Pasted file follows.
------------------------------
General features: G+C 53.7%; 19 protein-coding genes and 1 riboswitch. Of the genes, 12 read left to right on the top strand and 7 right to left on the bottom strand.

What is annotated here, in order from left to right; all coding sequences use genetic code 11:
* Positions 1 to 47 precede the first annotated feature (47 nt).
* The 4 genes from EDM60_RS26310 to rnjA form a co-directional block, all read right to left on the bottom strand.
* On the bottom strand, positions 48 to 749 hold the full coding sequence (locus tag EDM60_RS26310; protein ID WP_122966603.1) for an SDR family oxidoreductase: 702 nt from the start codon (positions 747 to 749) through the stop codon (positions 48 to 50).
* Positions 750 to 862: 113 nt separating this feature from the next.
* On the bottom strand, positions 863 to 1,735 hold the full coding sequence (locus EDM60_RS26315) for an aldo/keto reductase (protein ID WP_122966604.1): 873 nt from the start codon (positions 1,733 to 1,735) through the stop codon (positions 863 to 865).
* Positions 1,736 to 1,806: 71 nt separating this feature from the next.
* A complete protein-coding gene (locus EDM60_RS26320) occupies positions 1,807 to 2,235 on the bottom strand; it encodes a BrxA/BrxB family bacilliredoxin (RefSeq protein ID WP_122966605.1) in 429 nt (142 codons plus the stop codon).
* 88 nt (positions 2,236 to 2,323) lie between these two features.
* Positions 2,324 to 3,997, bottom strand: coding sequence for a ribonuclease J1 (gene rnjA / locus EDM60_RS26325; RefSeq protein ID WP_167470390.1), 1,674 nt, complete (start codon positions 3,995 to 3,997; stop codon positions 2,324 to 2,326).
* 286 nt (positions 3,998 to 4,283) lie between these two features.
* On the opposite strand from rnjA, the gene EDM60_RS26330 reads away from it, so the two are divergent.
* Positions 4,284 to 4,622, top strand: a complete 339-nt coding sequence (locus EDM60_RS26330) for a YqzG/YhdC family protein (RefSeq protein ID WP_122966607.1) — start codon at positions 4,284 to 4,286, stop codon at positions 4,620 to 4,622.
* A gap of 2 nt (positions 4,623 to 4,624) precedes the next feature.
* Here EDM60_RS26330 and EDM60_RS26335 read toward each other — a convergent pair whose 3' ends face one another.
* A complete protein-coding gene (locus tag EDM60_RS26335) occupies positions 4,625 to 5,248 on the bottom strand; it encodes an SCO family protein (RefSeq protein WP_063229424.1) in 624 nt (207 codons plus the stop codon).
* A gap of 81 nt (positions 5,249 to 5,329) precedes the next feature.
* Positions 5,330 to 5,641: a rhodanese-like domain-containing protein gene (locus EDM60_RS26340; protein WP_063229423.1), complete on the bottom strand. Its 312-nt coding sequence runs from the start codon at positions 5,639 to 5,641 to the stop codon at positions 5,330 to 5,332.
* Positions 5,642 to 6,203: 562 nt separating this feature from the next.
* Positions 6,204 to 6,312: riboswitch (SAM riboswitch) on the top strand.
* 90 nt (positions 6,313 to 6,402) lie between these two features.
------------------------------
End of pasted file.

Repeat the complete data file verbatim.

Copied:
General features: G+C 53.7%; 19 protein-coding genes and 1 riboswitch. Of the genes, 12 read left to right on the top strand and 7 right to left on the bottom strand.

What is annotated here, in order from left to right; all coding sequences use genetic code 11:
* Positions 1 to 47 precede the first annotated feature (47 nt).
* The 4 genes from EDM60_RS26310 to rnjA form a co-directional block, all read right to left on the bottom strand.
* On the bottom strand, positions 48 to 749 hold the full coding sequence (locus tag EDM60_RS26310; protein ID WP_122966603.1) for an SDR family oxidoreductase: 702 nt from the start codon (positions 747 to 749) through the stop codon (positions 48 to 50).
* Positions 750 to 862: 113 nt separating this feature from the next.
* On the bottom strand, positions 863 to 1,735 hold the full coding sequence (locus EDM60_RS26315) for an aldo/keto reductase (protein ID WP_122966604.1): 873 nt from the start codon (positions 1,733 to 1,735) through the stop codon (positions 863 to 865).
* Positions 1,736 to 1,806: 71 nt separating this feature from the next.
* A complete protein-coding gene (locus EDM60_RS26320) occupies positions 1,807 to 2,235 on the bottom strand; it encodes a BrxA/BrxB family bacilliredoxin (RefSeq protein ID WP_122966605.1) in 429 nt (142 codons plus the stop codon).
* 88 nt (positions 2,236 to 2,323) lie between these two features.
* Positions 2,324 to 3,997, bottom strand: coding sequence for a ribonuclease J1 (gene rnjA / locus EDM60_RS26325; RefSeq protein ID WP_167470390.1), 1,674 nt, complete (start codon positions 3,995 to 3,997; stop codon positions 2,324 to 2,326).
* 286 nt (positions 3,998 to 4,283) lie between these two features.
* On the opposite strand from rnjA, the gene EDM60_RS26330 reads away from it, so the two are divergent.
* Positions 4,284 to 4,622, top strand: a complete 339-nt coding sequence (locus EDM60_RS26330) for a YqzG/YhdC family protein (RefSeq protein ID WP_122966607.1) — start codon at positions 4,284 to 4,286, stop codon at positions 4,620 to 4,622.
* A gap of 2 nt (positions 4,623 to 4,624) precedes the next feature.
* Here EDM60_RS26330 and EDM60_RS26335 read toward each other — a convergent pair whose 3' ends face one another.
* A complete protein-coding gene (locus tag EDM60_RS26335) occupies positions 4,625 to 5,248 on the bottom strand; it encodes an SCO family protein (RefSeq protein WP_063229424.1) in 624 nt (207 codons plus the stop codon).
* A gap of 81 nt (positions 5,249 to 5,329) precedes the next feature.
* Positions 5,330 to 5,641: a rhodanese-like domain-containing protein gene (locus EDM60_RS26340; protein WP_063229423.1), complete on the bottom strand. Its 312-nt coding sequence runs from the start codon at positions 5,639 to 5,641 to the stop codon at positions 5,330 to 5,332.
* Positions 5,642 to 6,203: 562 nt separating this feature from the next.
* Positions 6,204 to 6,312: riboswitch (SAM riboswitch) on the top strand.
* 90 nt (positions 6,313 to 6,402) lie between these two features.